Gellan gum is the latest addition to the broad DuPont Danisco range of texturants, which is backed by strong expertise in optimising the texture, taste and appearance of specific food and beverage applications.

 

Challenging perceptions of Australian wine in Japan

Japan’s first Master of Wine Kenichi Ohashi shared his enthusiasm for the ‘New Australia’ with influential trade and media in Tokyo at a sold-out Wine Australia master class on 23 May.

The dynamic New Australia master class and networking event made a pivotal statement in one of Australian wine’s key markets, presenting new and unexpected elements of Australian wine to challenge perceptions and build enthusiasm for all Australian wine.

Last year, as a guest of Wine Australia, Kenichi Ohashi MW explored first-hand the new trends in Australian wine and met with Australian wine figures. His experience inspired him to convey the vision, dynamism and creativity of Australia’s wine community back to the Japanese wine trade.

“My visit to Australia last December was an eye-opening experience, which excited me but also humbled me about the need to always keep up with the fast changes that occur with Australian wine, said Kenichi Ohashi MW.

“I led the New Australia master class based on my convictions that understanding Australian wine is key for Japan’s wine professional community to become more international – a transition which many of us in Japan feel we need to achieve rather quickly.”

The New Australia master class was Wine Australia’s first paid-admission trade event in Japan and was sold-out with 100 wine trade and media guests in attendance.

The wines presented at the New Australia master class:

  • Clonakilla Canberra District Riesling 2008
  • Express Winemakers Great Southern Tempranillo 2016
  • Jauma McLaren Vale Pet Nat Chenin 2016
  • Jilly ‘Big Cats’ New England Touriga blend 2016
  • Koerner ‘Rolle’ Clare Valley Vermentino 2016
  • Mayer Yarra Valley Cabernet 2016
  • Rockford ‘Basket Press’ Barossa Valley Shiraz 2010
  • Swinging Bridge ‘#003 by Tom Ward’ Orange 2016
  • Thomas Wines Cellar Reserve ‘Braemore’ Hunter Valley Semillon 2010
  • Tolpuddle Vineyard Tasmania Pinot Noir 2015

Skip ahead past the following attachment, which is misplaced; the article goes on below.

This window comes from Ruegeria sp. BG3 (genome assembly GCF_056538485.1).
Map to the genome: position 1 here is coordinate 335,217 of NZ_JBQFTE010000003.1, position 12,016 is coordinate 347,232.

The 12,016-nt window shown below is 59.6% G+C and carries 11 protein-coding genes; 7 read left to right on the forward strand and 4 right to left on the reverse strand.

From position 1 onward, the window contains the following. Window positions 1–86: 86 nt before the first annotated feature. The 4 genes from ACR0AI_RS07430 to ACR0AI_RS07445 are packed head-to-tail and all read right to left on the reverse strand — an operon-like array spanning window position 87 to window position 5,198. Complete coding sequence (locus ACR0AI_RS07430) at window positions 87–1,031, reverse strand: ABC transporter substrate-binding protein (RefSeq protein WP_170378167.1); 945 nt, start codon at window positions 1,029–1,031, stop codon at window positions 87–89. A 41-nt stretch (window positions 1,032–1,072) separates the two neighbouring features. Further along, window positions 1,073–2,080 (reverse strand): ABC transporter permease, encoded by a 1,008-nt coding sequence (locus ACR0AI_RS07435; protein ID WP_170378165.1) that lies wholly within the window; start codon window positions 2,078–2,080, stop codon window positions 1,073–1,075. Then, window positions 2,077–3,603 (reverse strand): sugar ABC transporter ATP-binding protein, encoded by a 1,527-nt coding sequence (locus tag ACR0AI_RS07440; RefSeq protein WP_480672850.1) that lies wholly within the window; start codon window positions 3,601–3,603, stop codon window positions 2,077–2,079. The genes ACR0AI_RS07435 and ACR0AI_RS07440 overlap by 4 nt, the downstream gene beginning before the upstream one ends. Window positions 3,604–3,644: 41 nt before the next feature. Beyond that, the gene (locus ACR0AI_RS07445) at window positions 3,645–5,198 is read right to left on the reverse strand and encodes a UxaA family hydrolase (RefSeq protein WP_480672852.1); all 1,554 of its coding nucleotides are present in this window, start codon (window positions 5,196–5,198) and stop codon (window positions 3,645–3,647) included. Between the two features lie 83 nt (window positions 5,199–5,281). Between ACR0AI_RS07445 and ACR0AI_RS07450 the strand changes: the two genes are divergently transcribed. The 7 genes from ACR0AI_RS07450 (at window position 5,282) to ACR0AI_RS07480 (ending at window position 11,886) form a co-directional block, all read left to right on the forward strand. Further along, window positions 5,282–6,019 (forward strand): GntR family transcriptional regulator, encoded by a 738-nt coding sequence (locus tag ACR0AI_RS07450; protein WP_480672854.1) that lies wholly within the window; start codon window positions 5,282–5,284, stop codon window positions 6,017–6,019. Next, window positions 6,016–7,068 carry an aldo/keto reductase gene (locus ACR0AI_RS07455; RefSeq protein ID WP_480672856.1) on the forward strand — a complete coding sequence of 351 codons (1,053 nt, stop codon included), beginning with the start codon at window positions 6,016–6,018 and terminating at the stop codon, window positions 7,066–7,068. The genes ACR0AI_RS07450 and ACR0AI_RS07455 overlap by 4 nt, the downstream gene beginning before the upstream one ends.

• Vasse Felix ‘Heytesbury’ Margaret River Chardonnay 2014
  • Yarra Yering Yarra Valley Pinot Noir 2015

Coca-Cola No Sugar launched in Aus

Coca-Cola has today launched the new Coca-Cola No Sugar in Australia after more than five years of research, recipe mixing and flavour trials.

Developed by a team of experts at the company’s US headquarters, the product has been designed to taste as similar to the original Coca-Cola Classic as possible.

“We wanted the experience of drinking Coca-Cola No Sugar to be as close as possible to ‘The Real Thing’,” said Roberto Mercadé, President of Coca-Cola in Australia. “That’s no small task when you consider the original has been cherished by consumers for more than a century.”

“Faced with this challenge, our team of taste experts spent five years mixing different flavours and conducting 18 separate consumer trials before finally cracking it.

Mercadé said it is the product of years of research and marks the latest step in the evolution of sugar-free Coca-Cola recipes that began with Diet Coke in 1982.

The Australian and New Zealand launch follows its debut in Mexico last year where the consumer response to the great new taste has been overwhelmingly positive.

The global rollout of Coca-Cola No Sugar will be the biggest launch of a new Coca-Cola since Coke Zero was introduced over a decade ago in 2006.  It will continue to rollout in other markets from later this year.

The product will be available nationally from June 16, 2017 in all major and independent retailers.

 

Labelling plays significant role in wine choice – research

Research by the University of Adelaide has shown that consumers are much more influenced by wine label descriptions than previously thought.

A consumer study by wine researchers at the University’s School of Agriculture, Food and Wine has shown that far more than just influencing consumer choice, wine descriptions can alter consumer emotions, increase their wine liking and encourage them to pay more for a bottle. The study has been published in the journal Food Research International.

“Choosing the right wine at the point of sale whether in a wine store, in a restaurant or online can be a difficult task,” says project leader Associate Professor Sue Bastian.

“The importance of wine labels and label information has been widely studied and it’s been clearly shown that they represent useful information which influences consumer choice. Our study extends these findings, showing that wine descriptions also influence our whole wine consumption experience.”

“Cleverly written wine and producer descriptions when coupled with unbranded wine tasting can evoke more positive emotions, increasing our positive perception of the wine, our estimation of its quality and the amount we would be willing to pay for it.”